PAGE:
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Michael Nau  

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  • Looking At Tesla's Most Overlooked Number: Customer Deposits [View article]
    I'd prefer to use a different metric: how much money the company makes.
    Dec 5, 2013. 06:46 AM | 6 Likes Like |Link to Comment
  • Yes Mrs. Yellen, QE Is Creating An Asset Bubble [View article]
    I find it puzzling that you speak of grand, historical, long-term forces yet are long UVXY, which is essentially guaranteed to lose money in anything but the short term. And even in the short term, you have to get pretty lucky. Why not just follow Hussman into SPX puts or some sort of put spread if you're bearish? Or, that my favorite hedge of all time: cash?
    Nov 18, 2013. 06:08 PM | 6 Likes Like |Link to Comment
  • U.S. Stocks Not In A Bubble; I'll Tell You What Is, Though [View article]
    I don't think that government deficits are the most important variable for determining profit margins. Instead, I believe that it is the relative bargaining power of labor. The labor market still looks pretty slack, so I wouldn't expect a reversion to the mean in the short run. Not sure about the longer term though.
    Nov 8, 2013. 09:19 AM | 6 Likes Like |Link to Comment
  • Gold sell-off tied to single trade: Nanex [View news story]
    That's good if you're a goldbug, right? You can accumulate more on the cheap. So whats the problem, provided you are able to hold in the long run?
    Oct 11, 2013. 05:14 PM | 6 Likes Like |Link to Comment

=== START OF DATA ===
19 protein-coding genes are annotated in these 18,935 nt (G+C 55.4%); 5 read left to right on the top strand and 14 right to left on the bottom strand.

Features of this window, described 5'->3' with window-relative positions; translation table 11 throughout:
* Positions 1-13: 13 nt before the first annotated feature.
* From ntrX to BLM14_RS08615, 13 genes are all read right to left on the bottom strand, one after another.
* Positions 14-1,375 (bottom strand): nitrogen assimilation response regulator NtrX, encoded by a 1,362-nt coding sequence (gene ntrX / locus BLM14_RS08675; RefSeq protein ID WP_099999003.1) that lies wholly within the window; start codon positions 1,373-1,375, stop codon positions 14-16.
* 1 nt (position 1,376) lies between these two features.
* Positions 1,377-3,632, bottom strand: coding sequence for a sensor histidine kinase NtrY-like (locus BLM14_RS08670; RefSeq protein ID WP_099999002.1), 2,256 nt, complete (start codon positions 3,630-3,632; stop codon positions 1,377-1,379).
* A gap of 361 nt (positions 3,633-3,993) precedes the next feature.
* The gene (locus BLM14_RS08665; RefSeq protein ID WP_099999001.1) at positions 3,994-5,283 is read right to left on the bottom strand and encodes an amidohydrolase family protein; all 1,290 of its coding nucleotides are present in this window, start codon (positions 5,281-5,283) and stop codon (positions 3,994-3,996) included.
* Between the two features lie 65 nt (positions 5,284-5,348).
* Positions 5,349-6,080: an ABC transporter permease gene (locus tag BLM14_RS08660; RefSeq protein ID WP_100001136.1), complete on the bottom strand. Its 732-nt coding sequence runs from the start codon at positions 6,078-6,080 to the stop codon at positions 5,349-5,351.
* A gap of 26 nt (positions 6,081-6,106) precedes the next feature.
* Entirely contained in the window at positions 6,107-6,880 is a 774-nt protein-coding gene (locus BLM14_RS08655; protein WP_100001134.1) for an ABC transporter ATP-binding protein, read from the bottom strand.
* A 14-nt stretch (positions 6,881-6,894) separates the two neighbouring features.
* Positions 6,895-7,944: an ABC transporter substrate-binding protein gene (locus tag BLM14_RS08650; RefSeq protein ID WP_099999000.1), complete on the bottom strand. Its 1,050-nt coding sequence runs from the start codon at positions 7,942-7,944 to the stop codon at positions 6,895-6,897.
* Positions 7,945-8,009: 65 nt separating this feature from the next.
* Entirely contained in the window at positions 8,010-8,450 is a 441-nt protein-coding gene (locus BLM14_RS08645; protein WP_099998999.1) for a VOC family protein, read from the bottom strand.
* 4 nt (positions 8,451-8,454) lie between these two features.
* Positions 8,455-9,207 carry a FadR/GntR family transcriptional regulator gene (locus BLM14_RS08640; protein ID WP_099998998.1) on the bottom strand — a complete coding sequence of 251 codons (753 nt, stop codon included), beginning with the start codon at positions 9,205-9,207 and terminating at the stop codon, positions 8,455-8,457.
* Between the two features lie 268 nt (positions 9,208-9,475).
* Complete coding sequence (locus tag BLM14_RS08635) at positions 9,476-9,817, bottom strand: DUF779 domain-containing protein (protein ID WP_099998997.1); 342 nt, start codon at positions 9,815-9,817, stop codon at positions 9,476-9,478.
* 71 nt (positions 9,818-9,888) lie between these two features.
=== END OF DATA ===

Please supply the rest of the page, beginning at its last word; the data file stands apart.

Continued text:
• Apple Should Not Give In To Icahn [View article]
    I'm an AAPL shareholder with a 3-5 year time horizon, and I'd be glad to see a larger buyback. Right now, the market cap is $440B with $140B+ in cash and $17B in debt. The current buyback can be mostly funded by current operating income without dipping much into the cash. So the real question is whether AAPL needs $120B+ in net cash going forward.

    I don't think so. Big ticket acquisitions tend to destroy more value than buybacks. I think the long-term prospects for investors depend more upon current optimal capital allocation than companywide growth. After all, I don't own the whole company, I own shares. Those shares can still go up in value if growth is stagnant provided management grows my share of the pie.
    Oct 1, 2013. 02:50 PM | 6 Likes Like |Link to Comment
  • The Best ETF Of Our Time (AKA How To Become A Billionaire Without Really Trying) [View article]
    Macro, once again, I find that I totally agree with your main argument. It is in my nature to stress about details, so here are a few quibbles:

    1.) The VIX doesn't simply change over the course of a month, it actually gyrates up and down (often significantly) from day to day. The structure of SVXY is such that during every day the fund has to sell front month contracts and buy second month contracts to keep its weighted maturity. This means that the fund doesn't get the full contango boost if the VIX has an up day followed by a down day. During that first up day for the VIX, the fund sells "higher beta" front month positions to buy "lower beta" second month positions, essentially selling into a decline. During the second day, the fund has less of those "higher beta" front month contracts, so it may not recover exactly as one would suspect. While I don't have any real issues with the index construction, this detail means that actual performance of SVXY can vary somewhat on a monthly basis from a model that only looks at ( monthly % change in VIX + contango). Not a major issue, but it makes it tough to model in the short term, as I'm sure you know.